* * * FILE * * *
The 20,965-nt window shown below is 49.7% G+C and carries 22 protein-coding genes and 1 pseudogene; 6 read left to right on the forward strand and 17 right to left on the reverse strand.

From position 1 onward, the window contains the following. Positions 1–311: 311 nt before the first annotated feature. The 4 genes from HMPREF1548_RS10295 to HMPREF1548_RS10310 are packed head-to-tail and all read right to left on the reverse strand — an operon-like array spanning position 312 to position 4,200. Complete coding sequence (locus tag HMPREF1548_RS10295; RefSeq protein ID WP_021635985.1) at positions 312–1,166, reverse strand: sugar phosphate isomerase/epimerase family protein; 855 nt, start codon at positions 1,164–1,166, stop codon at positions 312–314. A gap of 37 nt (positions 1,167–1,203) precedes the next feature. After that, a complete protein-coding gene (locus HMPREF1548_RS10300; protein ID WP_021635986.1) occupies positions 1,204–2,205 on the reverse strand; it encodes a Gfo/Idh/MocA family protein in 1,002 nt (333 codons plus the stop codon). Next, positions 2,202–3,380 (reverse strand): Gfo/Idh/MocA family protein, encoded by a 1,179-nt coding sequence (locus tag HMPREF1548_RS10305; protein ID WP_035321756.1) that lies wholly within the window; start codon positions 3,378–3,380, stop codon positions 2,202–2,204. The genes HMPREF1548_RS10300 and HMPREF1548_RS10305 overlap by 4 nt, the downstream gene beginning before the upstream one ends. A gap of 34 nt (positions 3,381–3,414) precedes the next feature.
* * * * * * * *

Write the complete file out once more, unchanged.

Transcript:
The 20,965-nt window shown below is 49.7% G+C and carries 22 protein-coding genes and 1 pseudogene; 6 read left to right on the forward strand and 17 right to left on the reverse strand.

From position 1 onward, the window contains the following. Positions 1–311: 311 nt before the first annotated feature. The 4 genes from HMPREF1548_RS10295 to HMPREF1548_RS10310 are packed head-to-tail and all read right to left on the reverse strand — an operon-like array spanning position 312 to position 4,200. Complete coding sequence (locus tag HMPREF1548_RS10295; RefSeq protein ID WP_021635985.1) at positions 312–1,166, reverse strand: sugar phosphate isomerase/epimerase family protein; 855 nt, start codon at positions 1,164–1,166, stop codon at positions 312–314. A gap of 37 nt (positions 1,167–1,203) precedes the next feature. After that, a complete protein-coding gene (locus HMPREF1548_RS10300; protein ID WP_021635986.1) occupies positions 1,204–2,205 on the reverse strand; it encodes a Gfo/Idh/MocA family protein in 1,002 nt (333 codons plus the stop codon). Next, positions 2,202–3,380 (reverse strand): Gfo/Idh/MocA family protein, encoded by a 1,179-nt coding sequence (locus tag HMPREF1548_RS10305; protein ID WP_035321756.1) that lies wholly within the window; start codon positions 3,378–3,380, stop codon positions 2,202–2,204. The genes HMPREF1548_RS10300 and HMPREF1548_RS10305 overlap by 4 nt, the downstream gene beginning before the upstream one ends. A gap of 34 nt (positions 3,381–3,414) precedes the next feature.